At my barbershop recently I observed an interesting phenomenon. All the barbers there will cut the hair of anybody that walks in the door. Every new customer is an adventure in haircutting for them, and I think that’s what holds them to $12 per haircut and such long hours – it’s the lack of specialization.
A lot of trainers are the same way; they’ll train anyone that walks in the door. For that reason, most of them probably earn much less than my barber. They train whoever they’re assigned, and it could be someone different every hour. They think this allows them to see more clients and add to their incomes, but what it really does is hold them back and leads to their failure.
Brian Schiffis a trainer who’ll never leave you questioning his specialty. He’s one of the most well known and accomplished trainers in the country (named one of Men’s Journal‘s “Top 100 Trainers in America”) , and his specialty is Sports Specific Training. Also a physical therapist, he’s accumulated so much knowledge and credentials in this area that he’s developed a tremendous leadership position.
Brian is also very successful in the business of training, and you can’t imagine him achieving this success if he was happy being a generalist. Here’s a clip from of our conversation where Brian talks a bit a about his niche, and how it relates to his training of the general population and other fitness projects:[youtube Q7896pEzyGo nolink]One thing that’s clear from our conversation is that the general training is an afterthought with his skill base, but one that his skills still allow him to take advantage of. And with the huge popularity Personal Training is seeing these days, why not? But he hasn’t lost sight of the core specialty that establishes his credibility and brings in the additional business, and that’s Sports Specific Training.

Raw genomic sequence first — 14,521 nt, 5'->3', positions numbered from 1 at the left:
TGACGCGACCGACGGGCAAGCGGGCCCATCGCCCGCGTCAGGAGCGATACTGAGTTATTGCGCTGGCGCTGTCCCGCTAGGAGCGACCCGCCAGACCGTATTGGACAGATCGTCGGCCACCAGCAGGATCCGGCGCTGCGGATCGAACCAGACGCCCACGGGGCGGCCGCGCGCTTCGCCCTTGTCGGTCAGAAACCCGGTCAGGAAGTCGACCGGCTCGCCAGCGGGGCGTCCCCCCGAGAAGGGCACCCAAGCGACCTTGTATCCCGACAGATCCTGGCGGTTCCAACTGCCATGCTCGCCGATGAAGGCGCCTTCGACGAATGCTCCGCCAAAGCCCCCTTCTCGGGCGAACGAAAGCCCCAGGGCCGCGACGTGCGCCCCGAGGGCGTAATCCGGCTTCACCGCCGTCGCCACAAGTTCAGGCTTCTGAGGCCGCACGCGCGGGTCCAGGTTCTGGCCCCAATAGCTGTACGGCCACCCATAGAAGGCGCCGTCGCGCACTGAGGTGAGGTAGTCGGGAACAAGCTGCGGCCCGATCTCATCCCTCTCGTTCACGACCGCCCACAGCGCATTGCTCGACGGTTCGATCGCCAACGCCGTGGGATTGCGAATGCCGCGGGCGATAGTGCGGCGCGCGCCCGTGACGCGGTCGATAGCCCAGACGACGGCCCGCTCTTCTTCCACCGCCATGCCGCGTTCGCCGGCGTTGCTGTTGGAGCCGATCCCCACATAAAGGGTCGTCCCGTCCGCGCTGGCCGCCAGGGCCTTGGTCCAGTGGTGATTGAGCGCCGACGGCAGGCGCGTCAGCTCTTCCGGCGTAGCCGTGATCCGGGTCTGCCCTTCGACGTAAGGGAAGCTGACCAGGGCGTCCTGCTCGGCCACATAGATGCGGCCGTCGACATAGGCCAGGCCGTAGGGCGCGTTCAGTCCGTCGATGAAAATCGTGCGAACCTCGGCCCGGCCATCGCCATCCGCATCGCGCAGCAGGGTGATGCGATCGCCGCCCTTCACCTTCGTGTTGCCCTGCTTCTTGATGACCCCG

To find out more about Brian and his training business and publications visit: www.brianschiff.com.
How hard is it to chose a specialty? Not hard at all – all it takes is a decision. Once you’ve made this decision about what to make your specialty, it then becomes the focus of all your future work. It guides the knowledge you accumulate and the clients you take-on. It becomes the basis of your success image, how you describe your job to others, and all of your promotions and marketing. Needless to say, it’s a pretty important decision to make.
It’s also essential for your job satisfaction and well-being. If you don’t specialize, you’ll find your job-satisfaction begin to diminish. We all need growth in order to be happy, and you’ll find mastery hard to achieve if you don’t specialize. This then makes it hard to move on to anything greater in the future. Just like any professional, your career and personal success are closely aligned. Therefore, it’s not only important for your happiness, but also one of the most crucial things you do for your success as well. You’ll either burn-out or find your training practice die-out one day unless you make this choice early on. You’ve been warned!